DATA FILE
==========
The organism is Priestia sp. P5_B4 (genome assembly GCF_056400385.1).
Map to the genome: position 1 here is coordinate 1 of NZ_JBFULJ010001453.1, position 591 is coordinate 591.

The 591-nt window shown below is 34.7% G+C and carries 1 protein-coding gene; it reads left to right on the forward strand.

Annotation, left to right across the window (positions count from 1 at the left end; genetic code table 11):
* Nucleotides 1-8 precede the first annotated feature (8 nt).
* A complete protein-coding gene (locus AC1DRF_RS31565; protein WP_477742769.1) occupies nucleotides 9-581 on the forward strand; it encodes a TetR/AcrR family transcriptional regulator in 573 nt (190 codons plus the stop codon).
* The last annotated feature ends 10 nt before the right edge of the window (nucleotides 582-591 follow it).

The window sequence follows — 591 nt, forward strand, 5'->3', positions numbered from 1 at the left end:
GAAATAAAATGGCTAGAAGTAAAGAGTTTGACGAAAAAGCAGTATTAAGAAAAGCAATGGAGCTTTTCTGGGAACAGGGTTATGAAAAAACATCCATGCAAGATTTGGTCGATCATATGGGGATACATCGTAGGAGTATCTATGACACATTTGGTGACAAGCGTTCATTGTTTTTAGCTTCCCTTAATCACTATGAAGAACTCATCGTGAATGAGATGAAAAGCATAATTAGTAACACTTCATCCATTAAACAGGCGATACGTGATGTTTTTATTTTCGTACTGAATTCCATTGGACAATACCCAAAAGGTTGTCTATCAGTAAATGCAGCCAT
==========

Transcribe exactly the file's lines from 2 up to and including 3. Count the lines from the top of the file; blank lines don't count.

Map to the genome: position 1 here is coordinate 1 of NZ_JBFULJ010001453.1, position 591 is coordinate 591.

The 591-nt window shown below is 34.7% G+C and carries 1 protein-coding gene; it reads left to right on the forward strand.